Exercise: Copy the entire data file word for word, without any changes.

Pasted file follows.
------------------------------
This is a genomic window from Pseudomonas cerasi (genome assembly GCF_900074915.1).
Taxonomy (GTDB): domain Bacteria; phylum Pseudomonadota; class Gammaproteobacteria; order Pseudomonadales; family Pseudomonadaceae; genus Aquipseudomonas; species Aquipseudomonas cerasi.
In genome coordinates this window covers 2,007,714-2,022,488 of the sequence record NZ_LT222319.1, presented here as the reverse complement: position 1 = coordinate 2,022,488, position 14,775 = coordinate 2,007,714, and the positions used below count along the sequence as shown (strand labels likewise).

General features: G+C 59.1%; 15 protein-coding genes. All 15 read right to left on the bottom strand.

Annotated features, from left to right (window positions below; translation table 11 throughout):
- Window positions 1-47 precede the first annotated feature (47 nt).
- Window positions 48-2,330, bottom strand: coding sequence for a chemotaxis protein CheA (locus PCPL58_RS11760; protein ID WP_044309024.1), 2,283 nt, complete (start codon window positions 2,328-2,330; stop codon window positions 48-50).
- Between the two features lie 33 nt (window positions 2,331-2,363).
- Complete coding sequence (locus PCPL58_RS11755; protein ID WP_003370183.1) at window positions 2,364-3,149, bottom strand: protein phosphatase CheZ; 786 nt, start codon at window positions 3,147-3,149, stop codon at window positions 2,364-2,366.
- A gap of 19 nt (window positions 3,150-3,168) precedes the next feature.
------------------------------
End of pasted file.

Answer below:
This is a genomic window from Pseudomonas cerasi (genome assembly GCF_900074915.1).
Taxonomy (GTDB): domain Bacteria; phylum Pseudomonadota; class Gammaproteobacteria; order Pseudomonadales; family Pseudomonadaceae; genus Aquipseudomonas; species Aquipseudomonas cerasi.
In genome coordinates this window covers 2,007,714-2,022,488 of the sequence record NZ_LT222319.1, presented here as the reverse complement: position 1 = coordinate 2,022,488, position 14,775 = coordinate 2,007,714, and the positions used below count along the sequence as shown (strand labels likewise).

General features: G+C 59.1%; 15 protein-coding genes. All 15 read right to left on the bottom strand.

Annotated features, from left to right (window positions below; translation table 11 throughout):
- Window positions 1-47 precede the first annotated feature (47 nt).
- Window positions 48-2,330, bottom strand: coding sequence for a chemotaxis protein CheA (locus PCPL58_RS11760; protein ID WP_044309024.1), 2,283 nt, complete (start codon window positions 2,328-2,330; stop codon window positions 48-50).
- Between the two features lie 33 nt (window positions 2,331-2,363).
- Complete coding sequence (locus PCPL58_RS11755; protein ID WP_003370183.1) at window positions 2,364-3,149, bottom strand: protein phosphatase CheZ; 786 nt, start codon at window positions 3,147-3,149, stop codon at window positions 2,364-2,366.
- A gap of 19 nt (window positions 3,150-3,168) precedes the next feature.